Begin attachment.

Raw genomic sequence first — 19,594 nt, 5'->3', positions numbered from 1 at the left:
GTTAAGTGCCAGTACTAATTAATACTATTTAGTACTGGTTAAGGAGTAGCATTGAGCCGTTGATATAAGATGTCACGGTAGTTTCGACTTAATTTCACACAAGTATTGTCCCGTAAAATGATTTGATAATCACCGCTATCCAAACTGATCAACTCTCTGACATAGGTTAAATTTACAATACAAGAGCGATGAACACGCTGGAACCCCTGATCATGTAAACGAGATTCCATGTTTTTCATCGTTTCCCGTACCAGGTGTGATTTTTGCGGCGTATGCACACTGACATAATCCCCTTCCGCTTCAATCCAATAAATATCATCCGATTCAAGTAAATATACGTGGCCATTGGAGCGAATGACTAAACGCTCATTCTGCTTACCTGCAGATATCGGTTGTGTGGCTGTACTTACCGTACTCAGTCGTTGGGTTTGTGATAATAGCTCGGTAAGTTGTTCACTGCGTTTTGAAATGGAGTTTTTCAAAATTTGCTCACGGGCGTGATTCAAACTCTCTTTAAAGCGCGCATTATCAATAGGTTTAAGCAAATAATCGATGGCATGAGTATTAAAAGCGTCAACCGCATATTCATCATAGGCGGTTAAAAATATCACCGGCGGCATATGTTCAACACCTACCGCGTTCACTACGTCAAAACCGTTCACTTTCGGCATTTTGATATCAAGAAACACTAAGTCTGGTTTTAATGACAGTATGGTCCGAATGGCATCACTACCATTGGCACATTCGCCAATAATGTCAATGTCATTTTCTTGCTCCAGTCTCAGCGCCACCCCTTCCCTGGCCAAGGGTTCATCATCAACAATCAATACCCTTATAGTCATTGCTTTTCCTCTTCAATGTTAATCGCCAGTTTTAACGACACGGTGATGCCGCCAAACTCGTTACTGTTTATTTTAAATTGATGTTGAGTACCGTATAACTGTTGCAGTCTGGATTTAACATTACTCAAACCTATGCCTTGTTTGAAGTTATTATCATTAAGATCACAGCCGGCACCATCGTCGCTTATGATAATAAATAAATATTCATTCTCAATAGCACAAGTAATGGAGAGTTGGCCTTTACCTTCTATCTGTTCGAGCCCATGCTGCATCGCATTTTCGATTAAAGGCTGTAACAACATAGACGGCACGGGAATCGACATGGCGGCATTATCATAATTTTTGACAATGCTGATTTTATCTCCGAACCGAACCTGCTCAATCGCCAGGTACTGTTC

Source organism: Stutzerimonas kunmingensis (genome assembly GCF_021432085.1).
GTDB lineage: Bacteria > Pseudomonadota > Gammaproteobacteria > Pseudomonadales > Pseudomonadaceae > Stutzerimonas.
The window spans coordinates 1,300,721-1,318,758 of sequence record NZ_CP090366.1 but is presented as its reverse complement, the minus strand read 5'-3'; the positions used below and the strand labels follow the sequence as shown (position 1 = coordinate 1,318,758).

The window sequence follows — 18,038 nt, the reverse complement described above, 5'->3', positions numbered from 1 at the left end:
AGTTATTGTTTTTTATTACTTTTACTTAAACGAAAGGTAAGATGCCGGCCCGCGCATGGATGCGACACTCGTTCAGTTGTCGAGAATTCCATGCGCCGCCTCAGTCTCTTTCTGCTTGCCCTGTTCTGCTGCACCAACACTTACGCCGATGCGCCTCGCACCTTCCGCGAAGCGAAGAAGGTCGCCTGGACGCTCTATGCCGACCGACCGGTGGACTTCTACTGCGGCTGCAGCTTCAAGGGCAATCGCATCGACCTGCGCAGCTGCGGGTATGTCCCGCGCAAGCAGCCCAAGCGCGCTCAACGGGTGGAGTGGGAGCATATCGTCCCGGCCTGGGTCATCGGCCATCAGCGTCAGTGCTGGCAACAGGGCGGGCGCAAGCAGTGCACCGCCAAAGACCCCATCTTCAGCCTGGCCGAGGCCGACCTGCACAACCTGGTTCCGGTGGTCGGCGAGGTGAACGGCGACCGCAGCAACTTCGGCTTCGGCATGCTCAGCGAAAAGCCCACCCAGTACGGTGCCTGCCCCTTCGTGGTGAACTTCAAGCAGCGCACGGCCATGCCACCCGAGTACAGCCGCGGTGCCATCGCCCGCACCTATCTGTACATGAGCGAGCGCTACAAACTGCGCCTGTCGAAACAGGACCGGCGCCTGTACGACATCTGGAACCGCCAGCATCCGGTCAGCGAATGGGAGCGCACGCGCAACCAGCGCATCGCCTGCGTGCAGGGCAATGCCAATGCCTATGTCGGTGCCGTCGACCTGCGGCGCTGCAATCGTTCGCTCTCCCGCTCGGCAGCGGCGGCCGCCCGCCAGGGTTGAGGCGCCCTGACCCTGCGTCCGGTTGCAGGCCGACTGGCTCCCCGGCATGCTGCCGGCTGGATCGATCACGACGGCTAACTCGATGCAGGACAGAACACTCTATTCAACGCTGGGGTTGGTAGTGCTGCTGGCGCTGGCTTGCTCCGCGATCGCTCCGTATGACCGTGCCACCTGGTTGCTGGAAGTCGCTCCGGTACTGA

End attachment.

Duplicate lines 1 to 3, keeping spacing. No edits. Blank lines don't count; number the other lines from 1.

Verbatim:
Raw genomic sequence first — 19,594 nt, 5'->3', positions numbered from 1 at the left:
GTTAAGTGCCAGTACTAATTAATACTATTTAGTACTGGTTAAGGAGTAGCATTGAGCCGTTGATATAAGATGTCACGGTAGTTTCGACTTAATTTCACACAAGTATTGTCCCGTAAAATGATTTGATAATCACCGCTATCCAAACTGATCAACTCTCTGACATAGGTTAAATTTACAATACAAGAGCGATGAACACGCTGGAACCCCTGATCATGTAAACGAGATTCCATGTTTTTCATCGTTTCCCGTACCAGGTGTGATTTTTGCGGCGTATGCACACTGACATAATCCCCTTCCGCTTCAATCCAATAAATATCATCCGATTCAAGTAAATATACGTGGCCATTGGAGCGAATGACTAAACGCTCATTCTGCTTACCTGCAGATATCGGTTGTGTGGCTGTACTTACCGTACTCAGTCGTTGGGTTTGTGATAATAGCTCGGTAAGTTGTTCACTGCGTTTTGAAATGGAGTTTTTCAAAATTTGCTCACGGGCGTGATTCAAACTCTCTTTAAAGCGCGCATTATCAATAGGTTTAAGCAAATAATCGATGGCATGAGTATTAAAAGCGTCAACCGCATATTCATCATAGGCGGTTAAAAATATCACCGGCGGCATATGTTCAACACCTACCGCGTTCACTACGTCAAAACCGTTCACTTTCGGCATTTTGATATCAAGAAACACTAAGTCTGGTTTTAATGACAGTATGGTCCGAATGGCATCACTACCATTGGCACATTCGCCAATAATGTCAATGTCATTTTCTTGCTCCAGTCTCAGCGCCACCCCTTCCCTGGCCAAGGGTTCATCATCAACAATCAATACCCTTATAGTCATTGCTTTTCCTCTTCAATGTTAATCGCCAGTTTTAACGACACGGTGATGCCGCCAAACTCGTTACTGTTTATTTTAAATTGATGTTGAGTACCGTATAACTGTTGCAGTCTGGATTTAACATTACTCAAACCTATGCCTTGTTTGAAGTTATTATCATTAAGATCACAGCCGGCACCATCGTCGCTTATGATAATAAATAAATATTCATTCTCAATAGCACAAGTAATGGAGAGTTGGCCTTTACCTTCTATCTGTTCGAGCCCATGCTGCATCGCATTTTCGATTAAAGGCTGTAACAACATAGACGGCACGGGAATCGACATGGCGGCATTATCATAATTTTTGACAATGCTGATTTTATCTCCGAACCGAACCTGCTCAATCGCCAGGTACTGTTC

Source organism: Stutzerimonas kunmingensis (genome assembly GCF_021432085.1).